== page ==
By far the biggest local story in Ryedale, North Yorkshire is hydraulic fracturing, or fracking – a controversial technique for extracting gas from shale rock deep underground. Four miles away from my home town of Pickering there is a village called Kirby Misperton, which at the end of May 2016 had a planning application to start fracking approved by the county council – the first since a UK ban on fracking was lifted in 2012.

The story as I currently see it is not the fracking application process itself – that’s currently in a bit of a lull while a legal review is being undertaken – but rather the residents’ response by way of the setup and activities of various Frack Free action groups.

Frack Free Ryedale had been campaigning locally against the fracking application since 2014. Since the decision to approve, the group has swelled in numbers and been even more vocal than before. At the same time, a number of other local Frack Free groups have emerged, as different parts of Yorkshire become more aware of the dangers – and as residents began to realise that their own towns and villages have been granted licences to pursue the same kind of planning application, i.e. it could be their town next.

These Frack Free groups have however been quite fragmented, small-scale and parochial – I know of at least 12 in North Yorkshire alone (and across the rest of Yorkshire, some places such as Leeds have even got rival Frack Free groups…!).

So the focus is on the people, the Unlikely Activists: villagers, older people – not your usual protesters at all.

Working title: Fracktivists

Progress

I’ve been lucky in that a friend of mine, a retired GP who lives down the road, is one of the leaders of Frack Free Ryedale. He’s kept me informed of local events that I could take my camera along to. He’s been doing a tour of some of the newer Frack Free groups giving talks on the health risks of fracking.

So far I’ve taken some photos at three fairly small events:

  • A local countryside march for one of the newer local Frack Free groups
  • An educational talk by Frack Free Ryedale leaders to one of the newer local groups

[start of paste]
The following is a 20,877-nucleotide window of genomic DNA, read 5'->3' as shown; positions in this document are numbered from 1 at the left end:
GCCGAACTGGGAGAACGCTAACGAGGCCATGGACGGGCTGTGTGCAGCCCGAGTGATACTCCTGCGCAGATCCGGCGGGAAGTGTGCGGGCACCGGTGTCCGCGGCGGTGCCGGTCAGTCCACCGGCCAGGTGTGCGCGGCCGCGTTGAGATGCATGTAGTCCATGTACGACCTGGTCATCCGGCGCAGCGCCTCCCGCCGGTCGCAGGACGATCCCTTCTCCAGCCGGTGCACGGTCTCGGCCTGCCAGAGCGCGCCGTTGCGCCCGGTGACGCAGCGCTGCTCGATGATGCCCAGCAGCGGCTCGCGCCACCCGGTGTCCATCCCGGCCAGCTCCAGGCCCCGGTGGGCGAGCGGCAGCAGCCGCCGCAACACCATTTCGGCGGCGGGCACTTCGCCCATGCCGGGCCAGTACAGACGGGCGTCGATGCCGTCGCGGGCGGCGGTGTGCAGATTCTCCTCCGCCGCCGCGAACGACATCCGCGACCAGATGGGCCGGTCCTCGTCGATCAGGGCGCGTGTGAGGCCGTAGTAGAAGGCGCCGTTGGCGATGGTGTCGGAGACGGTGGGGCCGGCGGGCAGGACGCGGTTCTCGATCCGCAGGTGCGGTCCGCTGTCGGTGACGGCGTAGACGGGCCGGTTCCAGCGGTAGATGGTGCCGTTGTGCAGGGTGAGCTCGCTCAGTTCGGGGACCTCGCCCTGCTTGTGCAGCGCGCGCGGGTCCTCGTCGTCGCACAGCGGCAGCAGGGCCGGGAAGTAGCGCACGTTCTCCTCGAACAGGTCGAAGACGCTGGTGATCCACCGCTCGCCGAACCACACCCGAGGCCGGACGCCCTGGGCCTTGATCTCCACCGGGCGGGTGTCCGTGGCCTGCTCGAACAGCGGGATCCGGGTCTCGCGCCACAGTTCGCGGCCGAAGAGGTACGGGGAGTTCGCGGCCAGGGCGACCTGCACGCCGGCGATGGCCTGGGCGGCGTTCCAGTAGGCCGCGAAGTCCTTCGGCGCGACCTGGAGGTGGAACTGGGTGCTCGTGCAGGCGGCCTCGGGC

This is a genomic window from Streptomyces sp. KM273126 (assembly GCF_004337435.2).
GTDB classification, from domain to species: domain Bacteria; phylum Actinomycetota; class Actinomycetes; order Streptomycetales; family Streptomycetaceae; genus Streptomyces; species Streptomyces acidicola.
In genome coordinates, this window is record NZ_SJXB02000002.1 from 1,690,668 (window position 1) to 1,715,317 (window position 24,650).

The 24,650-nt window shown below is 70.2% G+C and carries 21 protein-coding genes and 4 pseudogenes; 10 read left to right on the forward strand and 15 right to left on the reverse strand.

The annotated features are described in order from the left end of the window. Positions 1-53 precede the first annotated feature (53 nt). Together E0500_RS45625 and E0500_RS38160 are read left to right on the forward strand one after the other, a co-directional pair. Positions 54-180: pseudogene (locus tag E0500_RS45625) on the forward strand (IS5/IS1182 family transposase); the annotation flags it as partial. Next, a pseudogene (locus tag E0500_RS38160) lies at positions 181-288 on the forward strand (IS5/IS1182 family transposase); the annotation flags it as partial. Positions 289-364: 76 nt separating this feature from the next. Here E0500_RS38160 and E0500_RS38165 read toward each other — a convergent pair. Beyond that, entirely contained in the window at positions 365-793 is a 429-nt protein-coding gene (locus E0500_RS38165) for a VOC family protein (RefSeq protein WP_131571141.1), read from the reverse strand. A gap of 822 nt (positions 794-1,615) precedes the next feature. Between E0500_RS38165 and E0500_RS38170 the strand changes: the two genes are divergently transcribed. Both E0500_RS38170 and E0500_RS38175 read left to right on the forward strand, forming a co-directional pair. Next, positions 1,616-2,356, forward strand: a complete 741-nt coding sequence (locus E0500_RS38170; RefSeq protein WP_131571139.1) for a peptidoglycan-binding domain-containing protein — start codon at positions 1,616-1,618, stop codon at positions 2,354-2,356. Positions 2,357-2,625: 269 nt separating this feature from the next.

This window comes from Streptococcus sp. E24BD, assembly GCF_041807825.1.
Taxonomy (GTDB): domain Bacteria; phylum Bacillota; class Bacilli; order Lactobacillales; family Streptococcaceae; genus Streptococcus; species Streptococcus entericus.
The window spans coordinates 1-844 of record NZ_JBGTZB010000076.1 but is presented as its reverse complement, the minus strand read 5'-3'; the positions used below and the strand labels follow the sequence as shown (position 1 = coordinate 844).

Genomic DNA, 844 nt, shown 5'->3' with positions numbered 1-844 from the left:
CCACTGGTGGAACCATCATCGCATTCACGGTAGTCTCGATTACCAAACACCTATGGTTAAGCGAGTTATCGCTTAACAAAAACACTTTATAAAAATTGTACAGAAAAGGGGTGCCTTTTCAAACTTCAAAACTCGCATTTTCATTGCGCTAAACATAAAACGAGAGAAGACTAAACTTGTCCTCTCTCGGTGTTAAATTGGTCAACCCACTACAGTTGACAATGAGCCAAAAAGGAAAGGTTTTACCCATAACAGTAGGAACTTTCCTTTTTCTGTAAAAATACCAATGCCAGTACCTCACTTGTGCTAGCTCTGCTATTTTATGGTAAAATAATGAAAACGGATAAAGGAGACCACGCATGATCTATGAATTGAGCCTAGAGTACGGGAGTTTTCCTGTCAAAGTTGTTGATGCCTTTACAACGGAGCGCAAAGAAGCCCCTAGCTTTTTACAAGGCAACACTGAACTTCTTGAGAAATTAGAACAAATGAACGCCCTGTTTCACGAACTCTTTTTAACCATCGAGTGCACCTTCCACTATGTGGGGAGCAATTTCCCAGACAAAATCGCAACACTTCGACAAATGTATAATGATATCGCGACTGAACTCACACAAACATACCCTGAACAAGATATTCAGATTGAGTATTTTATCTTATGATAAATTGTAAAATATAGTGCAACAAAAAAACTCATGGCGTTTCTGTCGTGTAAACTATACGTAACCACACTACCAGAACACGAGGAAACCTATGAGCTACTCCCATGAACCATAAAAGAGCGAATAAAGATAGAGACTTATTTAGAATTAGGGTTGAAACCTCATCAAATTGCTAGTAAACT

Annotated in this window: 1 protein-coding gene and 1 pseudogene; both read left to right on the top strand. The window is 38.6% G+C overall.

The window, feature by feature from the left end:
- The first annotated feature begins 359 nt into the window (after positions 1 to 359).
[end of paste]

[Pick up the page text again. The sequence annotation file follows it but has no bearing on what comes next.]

• A tea party organised to raise funds and awareness at a village near the Kirby Misperton site

The first really big one though is a public march in York tomorrow (Saturday 30th July) which is hopefully going to attract people from all the outlying Frack Free protest groups to take part in a single event. This will hopefully be crucial in not only getting some good shots but honing my narrative intent in order to take relevant pictures at subsequent events.

Next steps

  • Take photos at the York march tomorrow
  • Confirm further shooting opportunities locally over August
  • More structured planning on the shape of the narrative:
    • Identify key messages
    • Identify starting point, main markers/milestones, proposed ending image
    • Identify different types of images to select or take, research (revise) photo essay best practice
    • Research similar projects from other photographers
    • Re-read Hurn and Jay (On Being a Photographer) for tips on planning shoots

That’s it for now. More to follow!

Exercise: England Uncensored

Brief

Read the article on England Uncensored by the BBC Picture Editor Phil Coomes.

Dench talks about his “humorous approach with an underlying social commentary”. What do you think of this approach? Does it work? What are the ethical issues?

Response

It sometimes feels like we’re asked to look at the work of Peter Dench rather a lot on this course…

The inevitable Martin Parr bit

The Martin Parr comparisons are so overwhelming that Dench not only acknowledges it but gets it in first:

“Rarely does a day go by in my professional life when Parr isn’t mentioned by, or to me. It’s impossible to photograph England without seeing Parr parts in many shots; crying children, litter, dogs with their tongues hanging out, bad food, bad weather. As a photographer I embrace that influence. I would like to think I would have arrived at the style of photography I have regardless of Parr; he certainly hastened the process and blazed a path for its acceptance as a photographic way of seeing.” (BBC 2012)

For me, he clearly takes a lot of inspiration from Parr but doesn’t add back in a huge amount of his own distinctive style. He seems to hone in on a subset of Parr’s typical subject matter – the grimier, bleaker side of Englishness.

Humour as a social commentary device

What they have in common that is relevant to the question posed here is the use of humour to deliver an underlying serious point. In this respect I think Dench is often more successful that Parr, who can sometimes be a little too subtle in his underlying messages and just comes across as sardonic or kitsch.

Dench’s subject matter is darker than Parr’s and his humour is often correspondingly a little bit spikier. The contrast between the intentionally funny pictures and the more serious ones is more heightened in Dench’s work.

I generally agree with his sentiment that “The humour disarms viewers allowing the impact of a more serious image dropped into the sequence to be tenfold.” (BBC 2012), although with England Uncensored (certainly with the images in his online portfolio, might be clearer in the book) it’s actually quite hard to see which ones he thought were ‘serious’.